Congress will continue to be bicameral, although the current Senate will be replaced by a Chamber of the regions. The political system will be based on two asymmetric chambers, where the greatest weight will be in the Deputies (155 members), while the regional representatives will only intervene in some laws (by regional agreement).

On the other hand, the assembly retained the presidential system, in which the president of the republic will have a four-year term and may be re-elected.

6) How did the quorums change to carry out constitutional reforms?

The assembly rejected the proposal to set the necessary quorum for constitutional reforms at four sevenths. In the absence of an agreement, for this type of procedure, the normal quorum for the formation of the law would apply: either a majority of those present, or a majority of the parliamentarians in office. Consequently, autonomous institutions such as the central bank could be reformed by simple majority. In this respect, some parliamentarians are studying initiatives to give temporary stability to the new Constitution. In our view, economic or institutional reforms would be more dependent on the political cycle.

7) Is there any impact of the restitution of lands considered ancestral?

The new Constitution does not indicate what the land restitution process will be. This is an identity norm that was certainly influenced by the situation of violence in the South of Chile. In a joint reading with the consecration of the property right (Art. 20), it would imply an important fiscal burden assuming that the interpretation of “fair price” corresponds to the advance payment of the market value of the lands that are registered as ancestral indigenous property. All in all, we see negative effects on the forestry industry that, although it could receive market compensation, would likely see an impact on its production levels given the uncertainty regarding the consideration of ancestral land that will be mandated if the new Constitution is approved. On the other hand, the provision could be transformed into an opportunity to pacify the South of Chile in cases where land demands are indeed the problem. There is disagreement on this point.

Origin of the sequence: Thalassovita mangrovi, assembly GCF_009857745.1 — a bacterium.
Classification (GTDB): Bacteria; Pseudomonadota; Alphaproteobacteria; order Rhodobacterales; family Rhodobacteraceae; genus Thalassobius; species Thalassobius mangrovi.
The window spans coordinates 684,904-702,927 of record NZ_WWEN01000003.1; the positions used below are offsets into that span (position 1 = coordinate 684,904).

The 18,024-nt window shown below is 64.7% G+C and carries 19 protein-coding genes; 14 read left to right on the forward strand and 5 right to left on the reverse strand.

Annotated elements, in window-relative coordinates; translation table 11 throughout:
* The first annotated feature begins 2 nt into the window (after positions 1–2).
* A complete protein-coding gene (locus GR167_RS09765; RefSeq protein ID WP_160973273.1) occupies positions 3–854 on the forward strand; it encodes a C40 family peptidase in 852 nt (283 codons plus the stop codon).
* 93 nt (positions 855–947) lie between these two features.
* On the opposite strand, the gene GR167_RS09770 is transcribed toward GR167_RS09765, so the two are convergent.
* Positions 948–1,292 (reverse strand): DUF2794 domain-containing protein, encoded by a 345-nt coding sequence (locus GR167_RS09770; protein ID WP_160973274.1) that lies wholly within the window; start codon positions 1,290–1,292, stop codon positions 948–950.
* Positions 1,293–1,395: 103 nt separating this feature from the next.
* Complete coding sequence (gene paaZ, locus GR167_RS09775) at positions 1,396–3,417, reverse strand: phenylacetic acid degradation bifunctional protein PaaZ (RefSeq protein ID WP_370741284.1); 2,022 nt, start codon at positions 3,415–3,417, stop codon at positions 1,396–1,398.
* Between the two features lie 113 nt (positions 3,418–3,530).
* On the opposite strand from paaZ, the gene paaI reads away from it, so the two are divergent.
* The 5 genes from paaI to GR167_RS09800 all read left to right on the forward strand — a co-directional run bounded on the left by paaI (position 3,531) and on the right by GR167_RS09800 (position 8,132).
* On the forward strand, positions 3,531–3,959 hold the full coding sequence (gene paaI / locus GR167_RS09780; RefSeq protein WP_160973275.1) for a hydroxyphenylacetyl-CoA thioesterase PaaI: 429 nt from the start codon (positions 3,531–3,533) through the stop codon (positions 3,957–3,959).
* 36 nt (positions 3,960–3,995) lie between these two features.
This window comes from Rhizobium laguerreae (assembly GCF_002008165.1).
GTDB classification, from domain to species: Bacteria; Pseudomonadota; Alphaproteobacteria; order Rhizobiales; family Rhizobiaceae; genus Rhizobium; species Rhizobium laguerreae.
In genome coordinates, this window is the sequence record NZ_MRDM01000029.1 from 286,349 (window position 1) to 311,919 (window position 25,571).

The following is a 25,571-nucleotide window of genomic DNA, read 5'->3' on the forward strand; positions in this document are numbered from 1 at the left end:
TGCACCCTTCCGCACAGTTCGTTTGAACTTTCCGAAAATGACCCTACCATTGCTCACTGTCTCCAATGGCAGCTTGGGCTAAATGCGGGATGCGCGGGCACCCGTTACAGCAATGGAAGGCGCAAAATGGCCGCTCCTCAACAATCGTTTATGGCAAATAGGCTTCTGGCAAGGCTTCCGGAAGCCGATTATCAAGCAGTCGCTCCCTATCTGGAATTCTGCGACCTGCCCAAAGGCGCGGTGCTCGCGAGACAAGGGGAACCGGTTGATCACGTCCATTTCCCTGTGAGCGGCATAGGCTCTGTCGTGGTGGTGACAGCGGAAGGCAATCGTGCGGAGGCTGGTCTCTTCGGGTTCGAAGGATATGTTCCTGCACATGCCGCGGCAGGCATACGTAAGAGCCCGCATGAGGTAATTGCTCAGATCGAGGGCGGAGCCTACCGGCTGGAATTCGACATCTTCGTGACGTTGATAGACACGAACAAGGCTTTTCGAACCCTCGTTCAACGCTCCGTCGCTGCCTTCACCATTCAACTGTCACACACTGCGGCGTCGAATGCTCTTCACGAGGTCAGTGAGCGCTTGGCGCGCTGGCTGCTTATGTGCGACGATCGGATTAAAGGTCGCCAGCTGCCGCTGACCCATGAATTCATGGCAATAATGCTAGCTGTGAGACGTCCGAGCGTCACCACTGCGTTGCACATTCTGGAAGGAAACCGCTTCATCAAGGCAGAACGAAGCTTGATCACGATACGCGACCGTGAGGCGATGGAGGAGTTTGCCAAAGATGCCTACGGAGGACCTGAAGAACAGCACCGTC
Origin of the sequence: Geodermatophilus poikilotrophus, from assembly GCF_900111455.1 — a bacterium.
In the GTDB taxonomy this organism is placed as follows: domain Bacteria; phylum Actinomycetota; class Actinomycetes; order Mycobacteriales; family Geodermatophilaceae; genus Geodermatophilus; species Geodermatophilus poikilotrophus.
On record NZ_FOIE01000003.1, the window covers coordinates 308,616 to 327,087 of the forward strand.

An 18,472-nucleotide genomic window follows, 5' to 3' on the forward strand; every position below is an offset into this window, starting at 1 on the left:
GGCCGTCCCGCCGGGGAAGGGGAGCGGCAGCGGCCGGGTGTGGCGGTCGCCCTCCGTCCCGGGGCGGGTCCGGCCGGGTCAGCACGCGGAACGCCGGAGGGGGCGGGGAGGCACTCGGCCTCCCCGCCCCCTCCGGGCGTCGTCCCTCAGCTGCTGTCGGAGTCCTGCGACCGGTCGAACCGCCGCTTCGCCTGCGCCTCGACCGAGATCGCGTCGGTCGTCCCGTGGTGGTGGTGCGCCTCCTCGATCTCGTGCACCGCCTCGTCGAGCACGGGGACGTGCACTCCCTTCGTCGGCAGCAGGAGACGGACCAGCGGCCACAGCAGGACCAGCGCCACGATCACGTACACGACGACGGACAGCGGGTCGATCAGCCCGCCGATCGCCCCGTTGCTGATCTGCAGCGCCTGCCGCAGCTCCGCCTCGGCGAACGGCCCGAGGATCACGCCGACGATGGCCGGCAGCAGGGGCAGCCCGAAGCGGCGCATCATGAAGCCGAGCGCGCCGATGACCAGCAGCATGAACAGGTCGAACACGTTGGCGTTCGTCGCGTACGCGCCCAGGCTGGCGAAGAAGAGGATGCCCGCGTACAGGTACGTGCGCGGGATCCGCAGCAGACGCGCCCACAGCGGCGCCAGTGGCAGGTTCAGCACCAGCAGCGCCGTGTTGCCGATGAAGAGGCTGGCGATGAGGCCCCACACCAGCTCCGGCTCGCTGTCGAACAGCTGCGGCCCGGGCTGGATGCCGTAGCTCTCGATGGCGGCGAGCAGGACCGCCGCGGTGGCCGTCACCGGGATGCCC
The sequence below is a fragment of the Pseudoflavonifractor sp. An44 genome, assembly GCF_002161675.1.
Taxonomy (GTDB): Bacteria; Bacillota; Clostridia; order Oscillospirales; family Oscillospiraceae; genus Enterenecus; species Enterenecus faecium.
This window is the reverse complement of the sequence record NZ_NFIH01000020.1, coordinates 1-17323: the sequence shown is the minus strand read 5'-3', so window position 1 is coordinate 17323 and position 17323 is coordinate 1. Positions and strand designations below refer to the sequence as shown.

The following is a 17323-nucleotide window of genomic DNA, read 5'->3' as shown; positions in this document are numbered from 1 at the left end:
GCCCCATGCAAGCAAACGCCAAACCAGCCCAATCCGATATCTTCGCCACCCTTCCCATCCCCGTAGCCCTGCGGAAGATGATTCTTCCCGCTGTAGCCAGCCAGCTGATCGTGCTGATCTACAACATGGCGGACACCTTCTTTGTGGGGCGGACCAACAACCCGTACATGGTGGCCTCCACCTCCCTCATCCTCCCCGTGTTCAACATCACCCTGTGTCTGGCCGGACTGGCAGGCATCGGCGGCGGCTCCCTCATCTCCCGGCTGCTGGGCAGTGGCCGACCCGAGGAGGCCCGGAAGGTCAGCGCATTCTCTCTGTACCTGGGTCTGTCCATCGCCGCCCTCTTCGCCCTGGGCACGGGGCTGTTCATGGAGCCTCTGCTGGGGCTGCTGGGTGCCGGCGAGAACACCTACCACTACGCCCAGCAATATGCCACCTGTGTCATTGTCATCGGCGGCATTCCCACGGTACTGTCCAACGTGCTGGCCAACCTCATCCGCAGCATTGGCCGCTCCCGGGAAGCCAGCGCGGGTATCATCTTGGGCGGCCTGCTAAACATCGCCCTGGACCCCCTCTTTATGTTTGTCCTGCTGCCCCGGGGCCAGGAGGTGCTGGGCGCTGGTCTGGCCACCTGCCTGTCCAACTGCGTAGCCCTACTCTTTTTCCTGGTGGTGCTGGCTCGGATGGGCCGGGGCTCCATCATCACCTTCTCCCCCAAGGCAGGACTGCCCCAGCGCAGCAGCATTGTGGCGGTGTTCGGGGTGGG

8) How to interpret two justice systems, one for indigenous people and the other for the rest of the population?

One of the questions that has arisen is how the courts of the indigenous people should be established so that they function effectively and in coordination with the National Justice System. The constituent assembly has explained that the details will remain in the law and not in the Constitution. Some members have pointed out that the Constitution establishes the need for coordination with the justice system with common crimes excluded. Other experts contend that such issues will be part of the implementation process of the new Constitution. There is a minor risk of generating opportunities for arbitrage between the indigenous justice system and the system for the rest of Chileans, which would accentuate the problems of animosity towards indigenous minorities.

9) What is the likely outcome of the referendum on new Constitution?

Currently, the polls show more people in favour of rejecting the new Constitution (46% according to the Cadem poll). However, we expect a tight result in the exit referendum on September 4.

10) How would markets react to the new Constitution? Have they priced in the related impact?

The last two weeks before the end of the plenary voting for the drafting of the new Constitution, members of the assembly from the socialist party began to vote against extreme proposals (nationalization of mining sector, a pay-as-you-go pension system, among others), all of them originated from minority groups. In this context, the expected scenarios for asset prices have eliminated the probability of a new Constitution with dramatic changes. Thus, it is reasonable to expect a decrease in the risk premia on Chilean asset prices. In any case, a high degree of uncertainty persists with respect to the work of the harmonization commission, which will merge articles and could even lead to new votes on the plenary. The fact that the polls are pointing to rejection will probably lead the socialists to maintain a conservative position, but there is no guarantee of that.

11) Are material changes likely to come from the commission of transitory norms or harmonization?

The harmonization process will conclude its work on June 13 (table 1 again). Although the regulation allows the presentation of rejected norms in the transitory norms commission, particularly those that were not reviewed in a second proposal after their rejection, we assign a low probability of approval.

Berger, Nitsch and Lybeck (2006). “Central Bank Boards Around the World: Why Does Membership Size Differ?”. IMF Working Papers.